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Green Beans – Royal Burgundy

It is June 10, 2015 and the Royal Burgundy green beans have risen, they are planted in a new area of the garden and should fill up this corner section of the garden just fine.



The Unexpected – Green Beans

This year 2015 will be our 3rd complete season of learning how to grow a successful garden here in Colorado Springs and so far for the past couple of springs an unexpected has happened. It is fun when a vegetable plant grows all by itself, all on its own, you didn’t plant it or plan on it. A seed from last year’s garden season happened to fall on the ground, sat there through the winter and here come spring gives us a nice surprise and says here I am.

That happened this morning as I was relaxing, watering and meandering through the garden to see how all the early season crop seeds we planted were coming along. As I got to the potato beds and pushed aside some of the straw to see if the potato buds were coming up, low and behold we got green beans instead.

That is the beauty of growing an heirloom crop, the seeds will give you another crop year after year.


Well the first thing that comes to mind is that it is too early for green beans atleast here in the springs. In our garden plans we need to get the green bean seeds in the ground at the end of may. It is true that if we receive an early frost these little sprouts popping probably won’t make it. but you know what? All the more power to them. We are not going to pluck them because they are out of place in the potato bed or a bit early but instead we will cheer them on and and say do it beat the odds of an early frost and make it through.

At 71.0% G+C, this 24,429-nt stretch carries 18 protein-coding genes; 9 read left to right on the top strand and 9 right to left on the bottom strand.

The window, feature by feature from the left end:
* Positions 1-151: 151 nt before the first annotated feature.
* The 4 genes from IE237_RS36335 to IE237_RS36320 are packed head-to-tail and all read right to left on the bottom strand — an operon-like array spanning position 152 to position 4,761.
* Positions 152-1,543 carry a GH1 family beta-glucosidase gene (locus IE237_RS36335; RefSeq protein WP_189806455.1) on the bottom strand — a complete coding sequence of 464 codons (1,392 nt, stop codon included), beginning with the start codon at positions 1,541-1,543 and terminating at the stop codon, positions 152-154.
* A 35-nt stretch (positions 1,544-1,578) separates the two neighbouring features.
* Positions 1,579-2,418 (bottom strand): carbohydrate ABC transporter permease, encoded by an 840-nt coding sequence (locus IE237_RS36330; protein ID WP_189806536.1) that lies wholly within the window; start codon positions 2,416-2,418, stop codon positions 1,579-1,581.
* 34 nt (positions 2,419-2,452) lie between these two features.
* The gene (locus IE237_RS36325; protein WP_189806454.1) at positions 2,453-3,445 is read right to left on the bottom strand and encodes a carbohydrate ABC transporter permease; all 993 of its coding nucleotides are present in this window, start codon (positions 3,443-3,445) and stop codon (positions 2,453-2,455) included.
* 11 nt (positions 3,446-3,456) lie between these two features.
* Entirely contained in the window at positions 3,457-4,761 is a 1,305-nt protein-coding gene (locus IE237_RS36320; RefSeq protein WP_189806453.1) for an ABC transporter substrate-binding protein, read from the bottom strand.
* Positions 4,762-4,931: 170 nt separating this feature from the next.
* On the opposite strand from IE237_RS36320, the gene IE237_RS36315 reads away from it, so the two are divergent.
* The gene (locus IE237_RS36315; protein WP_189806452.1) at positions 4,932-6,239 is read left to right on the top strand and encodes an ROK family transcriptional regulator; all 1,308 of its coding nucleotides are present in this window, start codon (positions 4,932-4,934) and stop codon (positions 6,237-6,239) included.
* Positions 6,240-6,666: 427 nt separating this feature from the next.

I know, kind of over done with the sentiments but that is what it is like when you are a farmer or a gardener. You care about your crops, it provides for your families. The unexpected is that it is just plain nice when it does it all on it’s own.


In our 2014 garden, my wife and I decided that we would plant 6 varieties of green beans to see which one’s grew best here in our climate, tasted better and which ones would produced more yield to eat and more yield of seed for our seed bank.

All the plants grew very well but the one I would say gave us less yield over all was the Royal Burgundy.

all the bush beans produced first, while the Kentucky Wonder pole bean came in strong later in the season. I personally did not notice a difference in taste or texture, I guess I just enjoy eating so much that I just wasn’t paying much attention.

Here is a picture of our finished product of canned green beans and garlic from last year, we think they turned quite nice and have been really nice to eat through winter.


Here below are pictures of the six varieties we planted and the seeds they produced at the end of the season.

 1 – Cherokee Wax – Bush Bean

1 - Cherokee Wax Bush (yellow) 1

2 – Harvester – Bush Bean

2 - Harvester Bush 2

3 – Blue Lake 274 – Bush Bean

3 - Blue Lake 274 Bush 3

4 – Kentucky Wonder – Pole Bean

4 - Kentucky Wonder Pole 4

5 – Contender – Bush Bean

5 - Contender Bush 5

6 – Royal Burgundy – Bush Bean

6 - Royal Burgundy Bush 6

Here are a few pictures of what the actual crop looked like as they grew and the heavy laden bushes full of beans.

DSC01304.2 DSC01301

DSC07881 IMG_1017


Once we harvested all that we were going to harvest for our food storage, we let the rest of the plant mature and dry out so that we could extract the precious seeds for our future gardens. Here is what the seed pods look like dry and and when you break them open out pops the precious seeds within.

DSC00062 DSC00064

Here are the saved green bean seeds for upcoming gardens!


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